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The Effects of Predation Risk and Group Size On the Anti-Predator Responses of Nesting Lapwings Vanellusvanellus

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The anti-predator responses of nesting lapwings were studied near Newburgh, Aberdeenshire, Scotland, using taxidermy mounts of a carrion crow, great black-backed gull, and red fox pulled towards their nests. Lapwings appeared to respond to these dummies and to a control woodpigeon as they would to the live animals. Responses to nest predators that are relatively harmless to adult lapwings, represented by the crow, included initial investigative flights. These quickly changed to diving attacks, over 60% of which actually struck the dummy predator. In response to the fox, which is a threat to both the adults and the eggs, lapwings never made physical contact, but circled overhead, or attempted to lead or distract the predator on the ground. Responses to the fox were similar in daylight and darkness, but lapwings did not respond to the dummy crow at night. Both diving and distraction responses to the gull were observed. Thus the closeness of attack was inversely related to the risk that the live predator would have posed to the adults. The intensity of response to the dummy crow increased through the incubation period and breeding season, as predicted on the basis of a decreasing difference between the reproductive value of the adults and the clutch they were protecting, resulting in the defenders under-taking increasingly greater risks. Both the number of lapwings responding to the crow, and the distances from the nest at which high intensity responses occurred, increased with the size of the nesting aggregation, ranging from one to five pairs, but not with the number of birds present prior to the experiment. Both these effects should lead to a higher probability of successfully repelling a crow with increasing group size. The area in which diving attacks occurred extended to 40-60 m from the nest in larger groups. Neither relationship was found in experiments with the dummy fox, in which all high intensity responses were performed by one adult only. Nesting in loose aggregations thus seems to enhance the effectiveness of the lapwings' responses to nest predators such as crows, but not to more dangerous predators such as the fox.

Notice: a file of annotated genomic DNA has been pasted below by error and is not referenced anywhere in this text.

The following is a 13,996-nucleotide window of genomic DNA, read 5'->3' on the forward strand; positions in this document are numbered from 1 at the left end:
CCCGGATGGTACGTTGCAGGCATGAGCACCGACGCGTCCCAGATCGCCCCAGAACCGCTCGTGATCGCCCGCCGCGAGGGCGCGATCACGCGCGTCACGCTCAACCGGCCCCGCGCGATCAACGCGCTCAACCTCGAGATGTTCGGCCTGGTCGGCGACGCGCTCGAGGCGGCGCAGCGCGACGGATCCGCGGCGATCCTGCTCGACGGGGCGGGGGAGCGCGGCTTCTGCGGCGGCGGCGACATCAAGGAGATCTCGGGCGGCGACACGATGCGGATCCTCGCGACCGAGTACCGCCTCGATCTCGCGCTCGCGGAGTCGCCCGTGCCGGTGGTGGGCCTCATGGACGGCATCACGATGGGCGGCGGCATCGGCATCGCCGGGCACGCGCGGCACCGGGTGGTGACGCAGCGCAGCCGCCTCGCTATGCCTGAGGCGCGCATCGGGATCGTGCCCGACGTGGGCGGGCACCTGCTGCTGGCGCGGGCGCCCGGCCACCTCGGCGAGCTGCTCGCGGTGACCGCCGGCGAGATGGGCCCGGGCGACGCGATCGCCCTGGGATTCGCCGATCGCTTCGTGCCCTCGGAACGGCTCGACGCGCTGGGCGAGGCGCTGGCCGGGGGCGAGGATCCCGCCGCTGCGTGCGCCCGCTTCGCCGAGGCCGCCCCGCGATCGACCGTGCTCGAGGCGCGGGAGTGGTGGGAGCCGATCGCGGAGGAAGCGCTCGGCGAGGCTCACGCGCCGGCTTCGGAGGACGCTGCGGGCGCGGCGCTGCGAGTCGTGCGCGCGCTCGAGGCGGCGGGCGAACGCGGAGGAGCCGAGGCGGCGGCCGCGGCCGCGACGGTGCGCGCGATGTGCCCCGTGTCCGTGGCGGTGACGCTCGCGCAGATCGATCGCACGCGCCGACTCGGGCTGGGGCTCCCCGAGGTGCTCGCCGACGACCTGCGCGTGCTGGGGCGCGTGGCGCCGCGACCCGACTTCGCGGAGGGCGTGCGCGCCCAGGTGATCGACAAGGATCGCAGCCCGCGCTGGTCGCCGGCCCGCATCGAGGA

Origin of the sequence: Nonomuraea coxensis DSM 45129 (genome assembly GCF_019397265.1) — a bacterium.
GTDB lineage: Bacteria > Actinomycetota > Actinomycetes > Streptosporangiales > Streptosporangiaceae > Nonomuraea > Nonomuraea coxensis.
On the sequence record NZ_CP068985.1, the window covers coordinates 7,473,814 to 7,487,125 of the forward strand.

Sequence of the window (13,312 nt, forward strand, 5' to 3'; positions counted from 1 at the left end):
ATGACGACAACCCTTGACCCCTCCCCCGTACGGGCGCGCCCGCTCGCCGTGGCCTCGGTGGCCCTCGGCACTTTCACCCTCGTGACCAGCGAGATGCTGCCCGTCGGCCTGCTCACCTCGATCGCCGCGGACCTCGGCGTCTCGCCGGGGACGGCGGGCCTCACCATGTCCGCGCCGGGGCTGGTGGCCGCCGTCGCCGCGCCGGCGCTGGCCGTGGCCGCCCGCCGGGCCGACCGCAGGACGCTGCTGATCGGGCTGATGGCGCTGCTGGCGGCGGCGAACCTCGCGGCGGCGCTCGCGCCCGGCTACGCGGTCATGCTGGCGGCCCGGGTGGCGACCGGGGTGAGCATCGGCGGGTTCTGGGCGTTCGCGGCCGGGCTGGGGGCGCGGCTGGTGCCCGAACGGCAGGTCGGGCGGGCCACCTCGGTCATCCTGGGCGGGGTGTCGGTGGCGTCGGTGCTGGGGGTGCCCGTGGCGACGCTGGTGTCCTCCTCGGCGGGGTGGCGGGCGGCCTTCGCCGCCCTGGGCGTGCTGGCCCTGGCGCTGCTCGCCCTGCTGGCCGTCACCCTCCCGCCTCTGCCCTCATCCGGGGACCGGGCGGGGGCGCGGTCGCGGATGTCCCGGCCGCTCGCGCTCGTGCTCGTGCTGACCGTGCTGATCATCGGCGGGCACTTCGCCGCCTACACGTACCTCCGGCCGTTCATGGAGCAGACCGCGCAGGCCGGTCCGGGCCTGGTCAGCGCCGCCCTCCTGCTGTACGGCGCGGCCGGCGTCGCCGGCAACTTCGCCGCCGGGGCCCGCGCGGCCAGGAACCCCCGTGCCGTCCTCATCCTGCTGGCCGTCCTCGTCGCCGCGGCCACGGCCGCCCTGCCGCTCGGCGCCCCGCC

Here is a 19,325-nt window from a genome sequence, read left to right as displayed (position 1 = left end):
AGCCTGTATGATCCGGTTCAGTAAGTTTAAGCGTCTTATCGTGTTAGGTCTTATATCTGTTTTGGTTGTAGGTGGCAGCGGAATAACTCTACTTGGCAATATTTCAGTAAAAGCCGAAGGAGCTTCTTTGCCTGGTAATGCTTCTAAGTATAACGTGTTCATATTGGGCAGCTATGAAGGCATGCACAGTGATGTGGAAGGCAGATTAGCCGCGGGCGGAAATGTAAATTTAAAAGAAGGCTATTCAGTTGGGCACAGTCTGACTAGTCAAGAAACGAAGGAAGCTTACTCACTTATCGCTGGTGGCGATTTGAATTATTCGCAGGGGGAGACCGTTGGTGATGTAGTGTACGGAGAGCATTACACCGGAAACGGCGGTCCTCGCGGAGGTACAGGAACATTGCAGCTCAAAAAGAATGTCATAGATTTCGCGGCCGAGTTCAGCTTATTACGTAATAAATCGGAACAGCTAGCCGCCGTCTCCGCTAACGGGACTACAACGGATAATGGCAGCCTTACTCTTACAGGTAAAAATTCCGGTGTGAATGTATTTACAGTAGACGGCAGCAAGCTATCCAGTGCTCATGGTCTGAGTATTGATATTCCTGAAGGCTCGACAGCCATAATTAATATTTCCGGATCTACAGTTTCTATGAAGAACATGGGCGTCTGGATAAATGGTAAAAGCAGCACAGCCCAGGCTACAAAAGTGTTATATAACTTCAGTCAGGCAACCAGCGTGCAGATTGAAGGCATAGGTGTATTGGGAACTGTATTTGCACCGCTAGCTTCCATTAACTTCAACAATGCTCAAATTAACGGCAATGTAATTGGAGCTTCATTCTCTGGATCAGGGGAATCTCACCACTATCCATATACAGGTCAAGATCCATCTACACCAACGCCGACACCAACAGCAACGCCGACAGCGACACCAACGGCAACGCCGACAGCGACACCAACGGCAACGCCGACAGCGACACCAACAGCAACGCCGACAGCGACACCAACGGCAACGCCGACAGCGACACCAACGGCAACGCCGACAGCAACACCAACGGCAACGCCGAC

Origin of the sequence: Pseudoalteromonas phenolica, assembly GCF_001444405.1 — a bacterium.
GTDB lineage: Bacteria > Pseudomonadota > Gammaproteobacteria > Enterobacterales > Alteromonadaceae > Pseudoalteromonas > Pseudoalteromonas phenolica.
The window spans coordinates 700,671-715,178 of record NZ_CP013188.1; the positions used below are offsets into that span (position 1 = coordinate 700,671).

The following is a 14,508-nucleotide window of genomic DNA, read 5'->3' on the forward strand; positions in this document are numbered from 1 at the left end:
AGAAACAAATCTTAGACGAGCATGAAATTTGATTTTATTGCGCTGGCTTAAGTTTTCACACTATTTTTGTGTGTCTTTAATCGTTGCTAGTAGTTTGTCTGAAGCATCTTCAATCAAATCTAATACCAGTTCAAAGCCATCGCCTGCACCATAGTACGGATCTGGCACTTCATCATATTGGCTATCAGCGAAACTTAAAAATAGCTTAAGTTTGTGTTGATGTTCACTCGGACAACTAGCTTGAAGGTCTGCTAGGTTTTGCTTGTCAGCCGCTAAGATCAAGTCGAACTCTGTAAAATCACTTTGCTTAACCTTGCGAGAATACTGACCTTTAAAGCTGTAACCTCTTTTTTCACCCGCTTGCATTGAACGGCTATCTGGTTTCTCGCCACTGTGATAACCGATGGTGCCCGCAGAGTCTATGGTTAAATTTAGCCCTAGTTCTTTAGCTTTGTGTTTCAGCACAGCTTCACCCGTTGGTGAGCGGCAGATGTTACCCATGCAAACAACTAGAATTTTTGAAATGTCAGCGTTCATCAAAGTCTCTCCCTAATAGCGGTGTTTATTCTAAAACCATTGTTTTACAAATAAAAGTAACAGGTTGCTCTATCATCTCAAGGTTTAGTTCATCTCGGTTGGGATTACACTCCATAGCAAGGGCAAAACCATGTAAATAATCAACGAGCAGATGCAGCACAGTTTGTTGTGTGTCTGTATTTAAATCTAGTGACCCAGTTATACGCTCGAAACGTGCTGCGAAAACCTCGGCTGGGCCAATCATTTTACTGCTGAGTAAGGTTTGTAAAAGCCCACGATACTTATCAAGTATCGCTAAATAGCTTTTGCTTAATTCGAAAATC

Affiliations: 1: University of Aberdeen, Culterty Field Station, Newburgh, Aberdeenshire, Scotland AB4 OAA


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